steatite

Definitions

  • WordNet 3.6
    • n steatite a soft heavy compact variety of talc having a soapy feel; used to make hearths and tabletops and ornaments
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Webster's Revised Unabridged Dictionary
    • n Steatite (Min) A massive variety of talc, of a grayish green or brown color. It forms extensive beds, and is quarried for fireplaces and for coarse utensils. Called also potstone lard stone, and soapstone.
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Century Dictionary and Cyclopedia
    • n steatite Soapstone: an impure massive variety of talc. Also called potstone.
    • n steatite A gem or seal, cut in steatite.
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Chambers's Twentieth Century Dictionary
    • n Steatite stē′a-tīt soapstone, a compact or massive variety of talc, a hydrous silicate of magnesia, white or yellow, soft and greasy to the touch—used by tailors for marking cloth, and called Briançon Chalk, French Chalk, and Venice Talc
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Etymology

Webster's Revised Unabridged Dictionary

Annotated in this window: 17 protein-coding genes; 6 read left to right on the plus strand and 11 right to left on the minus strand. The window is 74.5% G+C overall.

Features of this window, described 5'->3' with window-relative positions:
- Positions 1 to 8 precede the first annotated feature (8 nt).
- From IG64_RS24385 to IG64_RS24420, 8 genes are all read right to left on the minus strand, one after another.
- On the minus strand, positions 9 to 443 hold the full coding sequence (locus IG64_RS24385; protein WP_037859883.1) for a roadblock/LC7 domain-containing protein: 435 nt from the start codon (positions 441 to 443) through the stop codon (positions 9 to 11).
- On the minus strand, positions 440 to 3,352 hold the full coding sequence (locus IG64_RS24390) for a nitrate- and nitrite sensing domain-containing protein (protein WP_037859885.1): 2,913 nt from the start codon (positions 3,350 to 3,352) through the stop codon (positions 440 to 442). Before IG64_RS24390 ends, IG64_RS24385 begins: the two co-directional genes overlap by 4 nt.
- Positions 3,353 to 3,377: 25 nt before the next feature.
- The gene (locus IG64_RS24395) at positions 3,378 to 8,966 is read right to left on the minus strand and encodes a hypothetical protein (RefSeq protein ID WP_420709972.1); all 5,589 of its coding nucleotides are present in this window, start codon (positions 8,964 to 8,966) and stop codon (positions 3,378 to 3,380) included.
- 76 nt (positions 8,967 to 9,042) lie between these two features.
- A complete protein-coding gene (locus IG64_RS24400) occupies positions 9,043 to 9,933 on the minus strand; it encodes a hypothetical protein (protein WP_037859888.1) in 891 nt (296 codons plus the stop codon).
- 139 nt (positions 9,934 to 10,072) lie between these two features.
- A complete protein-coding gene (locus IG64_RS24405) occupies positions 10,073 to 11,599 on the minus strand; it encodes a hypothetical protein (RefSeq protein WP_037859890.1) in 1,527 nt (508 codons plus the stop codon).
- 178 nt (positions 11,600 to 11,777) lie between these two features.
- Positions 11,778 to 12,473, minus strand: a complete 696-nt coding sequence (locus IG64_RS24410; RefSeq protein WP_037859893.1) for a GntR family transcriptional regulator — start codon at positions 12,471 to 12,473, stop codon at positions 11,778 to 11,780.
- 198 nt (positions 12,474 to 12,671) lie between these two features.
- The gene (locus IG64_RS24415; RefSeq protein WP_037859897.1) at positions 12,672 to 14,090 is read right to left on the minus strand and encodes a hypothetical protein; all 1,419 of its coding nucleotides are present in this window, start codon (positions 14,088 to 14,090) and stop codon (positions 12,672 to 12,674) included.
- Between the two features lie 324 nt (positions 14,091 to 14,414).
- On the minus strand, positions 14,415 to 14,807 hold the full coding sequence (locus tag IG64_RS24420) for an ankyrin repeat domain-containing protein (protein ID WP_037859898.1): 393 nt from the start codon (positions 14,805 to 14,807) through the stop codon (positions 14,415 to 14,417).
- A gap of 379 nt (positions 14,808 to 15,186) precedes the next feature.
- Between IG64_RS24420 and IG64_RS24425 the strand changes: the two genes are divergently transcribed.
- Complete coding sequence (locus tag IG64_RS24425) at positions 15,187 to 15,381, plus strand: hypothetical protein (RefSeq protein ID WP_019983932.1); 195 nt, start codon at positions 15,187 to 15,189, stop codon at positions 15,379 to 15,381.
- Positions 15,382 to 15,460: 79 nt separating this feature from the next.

Gr. ste`ar ste`atos, fat, tallow: cf. F. stéatite,
Chambers's Twentieth Century Dictionary
Gr. steatitēsstear, steatos, suet.

Usage

In literature:

The body is of cast-iron; the cover, funnel, and chimney are of tin; and the burner is of steatite.
"Scientific American Supplement, No. 324, March 18, 1882" by Various
The other minerals so common are the varieties of steatite.
"Scientific American Supplement, No. 344, August 5, 1882" by Various
Inside this were four caskets of steatite (a sacred stone among the Buddhists), each containing small portions of burnt human bone.
"Ten Great Religions" by James Freeman Clarke
A large pipe of gray steatite; the bowl is square and about 3 inches in length, by 1 in diameter.
"Illustrated Catalogue of a Portion of the Collections Made" by William H. Holmes
Steatite is extracted from the Arakan hill quarries.
"Encyclopaedia Britannica, 11th Edition, Volume 4, Part 4" by Various
The zoologist carried a meerschaum; the guides smoked out of Indian calumets of the celebrated steatite, or red claystone.
"The Hunters' Feast" by Mayne Reid
He saw the natives eating steatite.
"Celebrated Travels and Travellers" by Jules Verne
Three of them were carved out of steatite, being skillfully cut and polished.
"Ancient America, in Notes on American Archaeology" by John D. Baldwin
In one tomb there was found, with undoubted Libyan pottery, a green steatite cylinder of a type known in the Old Kingdom.
"El Kab" by J.E. Quibell
The steatite vases with reliefs are of great importance.
"Encyclopaedia Britannica, 11th Edition, Volume 7, Slice 6" by Various
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In poetry:

The merchants brought him steatite from Sidon
in their painted ships:
The meanest cup that touched his lips was
fashioned from a chrysolite.
"The Sphinx" by Oscar Wilde